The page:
I’m not quite sure where, when or why that extra 3% suddenly crept into Cape Town dining. Nor the automatic addition of the discretionary tip. But I don’t like it.

But I digress and in the meanwhile, the table was treated to melba toast with salmon pate and carpaccio of beef. Oh dear. My first experience of fine dining at Blonde was a frozen block of allegedly fresh carpaccio. And I mean frozen rock solid – ice crystals and all. We pointed this out to an (eventually) passing waitress who apologised profusely and removed it before belatedly replacing it with two more spoonfuls of the pate, which was salmon pate.

Not a good start then, but the first of the wine was beginning to kick in and so we happily continued.
Given such a huge and complex choice, I (and many of the others in the party) went with Neil’s recommendation of Blonde’s “signature dishes”.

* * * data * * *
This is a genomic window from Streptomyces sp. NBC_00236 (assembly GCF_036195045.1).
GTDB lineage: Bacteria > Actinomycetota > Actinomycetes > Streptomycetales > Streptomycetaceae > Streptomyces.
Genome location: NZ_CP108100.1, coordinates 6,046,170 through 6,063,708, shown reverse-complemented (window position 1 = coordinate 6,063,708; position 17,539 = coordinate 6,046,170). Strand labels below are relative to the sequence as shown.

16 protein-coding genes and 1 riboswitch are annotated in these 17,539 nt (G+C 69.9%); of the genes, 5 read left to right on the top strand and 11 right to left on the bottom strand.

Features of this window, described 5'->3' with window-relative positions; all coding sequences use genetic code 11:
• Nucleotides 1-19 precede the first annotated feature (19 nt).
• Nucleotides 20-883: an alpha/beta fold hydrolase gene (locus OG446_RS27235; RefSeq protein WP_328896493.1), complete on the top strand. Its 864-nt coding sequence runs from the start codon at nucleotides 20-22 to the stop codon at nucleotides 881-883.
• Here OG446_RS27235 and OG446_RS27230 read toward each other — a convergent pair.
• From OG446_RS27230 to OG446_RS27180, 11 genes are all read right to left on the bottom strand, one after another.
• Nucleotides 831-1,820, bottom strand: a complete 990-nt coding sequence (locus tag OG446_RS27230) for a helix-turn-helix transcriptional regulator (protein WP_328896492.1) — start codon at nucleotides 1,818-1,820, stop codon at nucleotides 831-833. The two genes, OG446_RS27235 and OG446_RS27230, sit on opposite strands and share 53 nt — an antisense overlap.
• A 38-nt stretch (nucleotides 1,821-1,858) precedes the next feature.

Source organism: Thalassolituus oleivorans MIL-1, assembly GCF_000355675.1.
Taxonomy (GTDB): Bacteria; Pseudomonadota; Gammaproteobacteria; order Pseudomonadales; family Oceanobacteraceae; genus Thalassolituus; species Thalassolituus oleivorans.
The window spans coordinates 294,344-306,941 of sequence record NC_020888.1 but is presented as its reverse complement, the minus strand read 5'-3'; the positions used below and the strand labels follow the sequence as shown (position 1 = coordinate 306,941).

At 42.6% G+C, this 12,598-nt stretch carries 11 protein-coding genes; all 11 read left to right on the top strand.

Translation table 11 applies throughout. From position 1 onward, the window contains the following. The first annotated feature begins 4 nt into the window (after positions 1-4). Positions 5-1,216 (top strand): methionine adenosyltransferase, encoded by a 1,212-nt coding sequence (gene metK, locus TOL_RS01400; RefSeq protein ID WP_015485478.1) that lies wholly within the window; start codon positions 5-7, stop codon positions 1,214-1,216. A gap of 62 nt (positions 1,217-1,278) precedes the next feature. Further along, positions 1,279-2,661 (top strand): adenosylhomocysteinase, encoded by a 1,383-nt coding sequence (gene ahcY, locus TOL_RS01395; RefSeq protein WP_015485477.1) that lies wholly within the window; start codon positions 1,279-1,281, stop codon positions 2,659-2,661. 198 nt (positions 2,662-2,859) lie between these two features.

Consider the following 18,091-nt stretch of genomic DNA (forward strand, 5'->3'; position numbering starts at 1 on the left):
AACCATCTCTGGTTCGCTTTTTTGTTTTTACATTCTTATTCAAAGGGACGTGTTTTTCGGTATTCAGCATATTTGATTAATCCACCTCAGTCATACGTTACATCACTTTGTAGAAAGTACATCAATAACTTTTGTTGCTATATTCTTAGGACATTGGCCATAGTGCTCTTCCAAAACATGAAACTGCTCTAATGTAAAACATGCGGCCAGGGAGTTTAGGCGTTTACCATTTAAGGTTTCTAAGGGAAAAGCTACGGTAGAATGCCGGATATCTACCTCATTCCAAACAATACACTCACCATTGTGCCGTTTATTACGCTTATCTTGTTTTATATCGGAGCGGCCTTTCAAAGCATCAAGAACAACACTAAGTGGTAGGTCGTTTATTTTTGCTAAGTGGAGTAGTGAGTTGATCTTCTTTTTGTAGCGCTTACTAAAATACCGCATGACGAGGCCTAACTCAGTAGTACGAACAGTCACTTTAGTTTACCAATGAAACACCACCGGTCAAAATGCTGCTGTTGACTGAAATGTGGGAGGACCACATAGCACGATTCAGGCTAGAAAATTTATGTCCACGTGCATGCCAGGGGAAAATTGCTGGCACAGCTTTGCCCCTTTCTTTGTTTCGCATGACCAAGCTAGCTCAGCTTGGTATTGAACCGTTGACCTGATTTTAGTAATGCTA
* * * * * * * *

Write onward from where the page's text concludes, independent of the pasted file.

The starters received mixed reviews: my calamari ceviche was ordinary and the Offshore Tax Director was hugely unimpressed with the roasted vegetable salad which he had inexplicably ordered. But on the bright side, there were very positive noises made about the spice-fried baby calamari.
Virtually everyone went for the much vaunted truffle-infused fillet for mains. The meat was good (if a little small in size) and cooked to perfection and again, maybe it would be overly critical of me to have a go at the perhaps too salty jus or the mildly dry risotto balls that accompanied it. But remember that come the 1st of September, they’re going be asking for “one hundred eighty nine” Rands for that dish.
If you want to charge that sort of money, it’s going to have to be better than that.
As a consolation, the Tall Accountant very much enjoyed his smoked springbok loin, although he couldn’t enthuse too freely, since any reference to the national rugby team was banned from the evening’s conversation.

The desserts were also “ok”. Chocolate fondante was “nice”, the Peach Cobbler was “alright”.